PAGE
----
Keywords: stochastic volatility, scale mixture of normal, state space model, Markov chain Monte Carlo, financial data
    JEL: C11 C22 C58
    Date: 2013–11
  4. By: Leucht, Anne; Neumann, Michael H.; Kreiss, Jens-Peter
    Abstract: We provide a consistent specification test for GARCH(1,1) models based on a test statistic of Cramér-von Mises type. Since the limit distribution of the test statistic under the null hypothesis depends on unknown quantities in a complicated manner, we propose a model-based (semiparametric)bootstrap method to approximate critical values of the test and verify its asymptotic validity. Finally, we illuminate the finite sample behavior of the test by some simulations.
    Keywords: Bootstrap , Cramér-von Mises test , GARCH processes , V-statistic
    JEL: C12
    Date: 2013
  5. By: D.S. Poskitt; Simone D. Grose; Gael M. Martin
    Abstract: This paper investigates the accuracy of bootstrap-based inference in the case of long memory fractionally integrated processes. The re-sampling method is based on the semi-parametric sieve approach, whereby the dynamics in the process used to produce the bootstrap draws are captured by an autoregressive approximation. Application of the sieve method to data pre-filtered by a semi-parametric estimate of the long memory parameter is also explored. Higher-order improvements yielded by both forms of re-sampling are demonstrated using Edgeworth expansions for a broad class of statistics that includes first- and second-order moments, the discrete Fourier transform and regression coefficients. The methods are then applied to the problem of estimating the sampling distributions of the sample mean and of selected sample autocorrelation coefficients, in experimental settings. In the case of the sample mean, the pre-filtered version of the bootstrap is shown to avoid the distinct underestimation of the sampling variance of the mean which the raw sieve method demonstrates in finite samples, higher order accuracy of the latter notwithstanding. Pre-filtering also produces gains in terms of the accuracy with which the sampling distributions of the sample autocorrelations are reproduced, most notably in the part of the parameter space in which asymptotic normality does not obtain. Most importantly, the sieve bootstrap is shown to reproduce the (empirically infeasible) Edgeworth expansion of the sampling distribution of the autocorrelation coefficients, in the part of the parameter space in which the expansion is valid.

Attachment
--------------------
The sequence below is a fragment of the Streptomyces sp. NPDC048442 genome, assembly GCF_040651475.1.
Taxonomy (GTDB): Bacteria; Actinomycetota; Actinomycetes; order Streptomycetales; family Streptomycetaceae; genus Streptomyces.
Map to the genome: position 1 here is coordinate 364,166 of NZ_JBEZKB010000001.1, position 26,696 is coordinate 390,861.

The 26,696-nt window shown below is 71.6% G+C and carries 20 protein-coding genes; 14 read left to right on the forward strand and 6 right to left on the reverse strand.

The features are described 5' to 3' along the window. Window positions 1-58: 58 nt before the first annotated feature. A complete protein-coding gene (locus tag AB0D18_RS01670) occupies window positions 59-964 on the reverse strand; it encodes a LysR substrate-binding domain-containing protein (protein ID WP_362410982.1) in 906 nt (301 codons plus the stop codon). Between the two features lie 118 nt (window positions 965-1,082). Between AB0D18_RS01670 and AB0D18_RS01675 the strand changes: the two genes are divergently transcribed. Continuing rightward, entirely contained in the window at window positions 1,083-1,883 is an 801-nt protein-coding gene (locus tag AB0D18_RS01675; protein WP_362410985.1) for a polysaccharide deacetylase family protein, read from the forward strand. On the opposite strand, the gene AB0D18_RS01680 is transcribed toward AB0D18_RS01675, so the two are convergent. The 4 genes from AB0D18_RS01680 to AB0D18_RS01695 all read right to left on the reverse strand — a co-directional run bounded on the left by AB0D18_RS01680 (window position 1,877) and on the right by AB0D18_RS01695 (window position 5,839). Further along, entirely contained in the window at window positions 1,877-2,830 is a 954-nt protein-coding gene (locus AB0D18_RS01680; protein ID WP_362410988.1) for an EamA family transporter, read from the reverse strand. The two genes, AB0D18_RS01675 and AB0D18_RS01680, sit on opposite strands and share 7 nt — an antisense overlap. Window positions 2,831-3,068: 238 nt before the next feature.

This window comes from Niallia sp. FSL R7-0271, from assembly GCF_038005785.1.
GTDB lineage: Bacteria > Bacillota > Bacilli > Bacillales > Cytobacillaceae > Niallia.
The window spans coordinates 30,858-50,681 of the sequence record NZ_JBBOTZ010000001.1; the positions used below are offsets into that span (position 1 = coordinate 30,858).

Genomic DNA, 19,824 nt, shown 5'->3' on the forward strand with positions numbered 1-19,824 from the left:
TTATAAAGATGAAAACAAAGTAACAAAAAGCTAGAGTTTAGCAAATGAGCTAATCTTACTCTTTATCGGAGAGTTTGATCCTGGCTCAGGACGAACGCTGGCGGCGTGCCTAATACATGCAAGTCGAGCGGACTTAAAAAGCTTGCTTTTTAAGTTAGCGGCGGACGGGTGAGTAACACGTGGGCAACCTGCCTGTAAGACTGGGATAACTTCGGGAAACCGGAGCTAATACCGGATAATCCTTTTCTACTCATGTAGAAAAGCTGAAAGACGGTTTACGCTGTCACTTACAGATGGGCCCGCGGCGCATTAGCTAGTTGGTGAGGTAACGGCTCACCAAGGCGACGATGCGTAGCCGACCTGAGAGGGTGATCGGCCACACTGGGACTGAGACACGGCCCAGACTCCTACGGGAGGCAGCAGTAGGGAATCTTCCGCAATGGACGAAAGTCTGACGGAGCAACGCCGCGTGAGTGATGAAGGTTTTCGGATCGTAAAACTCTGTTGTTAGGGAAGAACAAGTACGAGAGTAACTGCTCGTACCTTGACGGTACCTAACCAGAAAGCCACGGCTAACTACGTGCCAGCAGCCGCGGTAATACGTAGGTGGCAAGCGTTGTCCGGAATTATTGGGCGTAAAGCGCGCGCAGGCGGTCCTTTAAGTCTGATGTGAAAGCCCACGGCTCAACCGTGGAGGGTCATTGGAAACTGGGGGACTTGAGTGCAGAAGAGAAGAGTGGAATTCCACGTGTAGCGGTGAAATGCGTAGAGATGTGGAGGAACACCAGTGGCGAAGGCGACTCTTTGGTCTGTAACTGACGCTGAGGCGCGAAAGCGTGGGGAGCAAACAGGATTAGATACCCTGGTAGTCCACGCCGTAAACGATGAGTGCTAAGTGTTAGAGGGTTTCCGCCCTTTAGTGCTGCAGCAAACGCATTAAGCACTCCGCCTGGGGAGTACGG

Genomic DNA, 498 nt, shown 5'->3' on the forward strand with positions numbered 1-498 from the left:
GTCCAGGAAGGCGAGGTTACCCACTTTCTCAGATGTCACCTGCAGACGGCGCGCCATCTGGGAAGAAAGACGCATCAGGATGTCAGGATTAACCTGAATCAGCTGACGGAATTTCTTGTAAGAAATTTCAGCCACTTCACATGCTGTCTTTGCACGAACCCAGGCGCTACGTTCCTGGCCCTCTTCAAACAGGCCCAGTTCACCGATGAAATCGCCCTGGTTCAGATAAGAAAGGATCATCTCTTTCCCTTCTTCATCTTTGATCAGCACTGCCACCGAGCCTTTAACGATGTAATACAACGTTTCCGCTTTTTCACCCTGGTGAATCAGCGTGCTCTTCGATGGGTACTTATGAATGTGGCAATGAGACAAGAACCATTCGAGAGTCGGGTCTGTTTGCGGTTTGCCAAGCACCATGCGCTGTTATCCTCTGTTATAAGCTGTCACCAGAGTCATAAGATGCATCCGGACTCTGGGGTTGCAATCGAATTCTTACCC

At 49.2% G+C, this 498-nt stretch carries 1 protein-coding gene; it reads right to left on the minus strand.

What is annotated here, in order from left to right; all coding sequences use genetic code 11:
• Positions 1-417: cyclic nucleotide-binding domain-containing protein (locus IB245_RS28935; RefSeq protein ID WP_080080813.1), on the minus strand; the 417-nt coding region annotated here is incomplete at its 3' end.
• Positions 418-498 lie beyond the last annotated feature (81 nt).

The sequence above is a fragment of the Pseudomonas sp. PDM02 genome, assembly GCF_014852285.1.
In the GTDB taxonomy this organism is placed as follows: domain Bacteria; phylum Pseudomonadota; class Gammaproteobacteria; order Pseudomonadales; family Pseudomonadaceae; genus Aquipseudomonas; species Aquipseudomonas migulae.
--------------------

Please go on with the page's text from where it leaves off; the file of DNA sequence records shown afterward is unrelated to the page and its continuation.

Keywords: Long memory, ARFIMA, sieve bootstrap, bootstrap-based inference, Edgeworth expansion, sampling distribution.
    Date: 2013
  6. By: Zhu, Ke; Yu, Philip L.H.; Li, Wai Keung
    Abstract: This paper investigates a quasi-likelihood ratio (LR) test for the thresholds in buffered autoregressive processes. Under the null hypothesis of no threshold, the LR test statistic converges to a function of a centered Gaussian process. Under local alternatives, this LR test has nontrivial asymptotic power. Furthermore, a bootstrap method is proposed to obtain the critical value for our LR test. Simulation studies and one real example are given to assess the performance of this LR test. The proof in this paper is not standard and can be used in other non-linear time series models.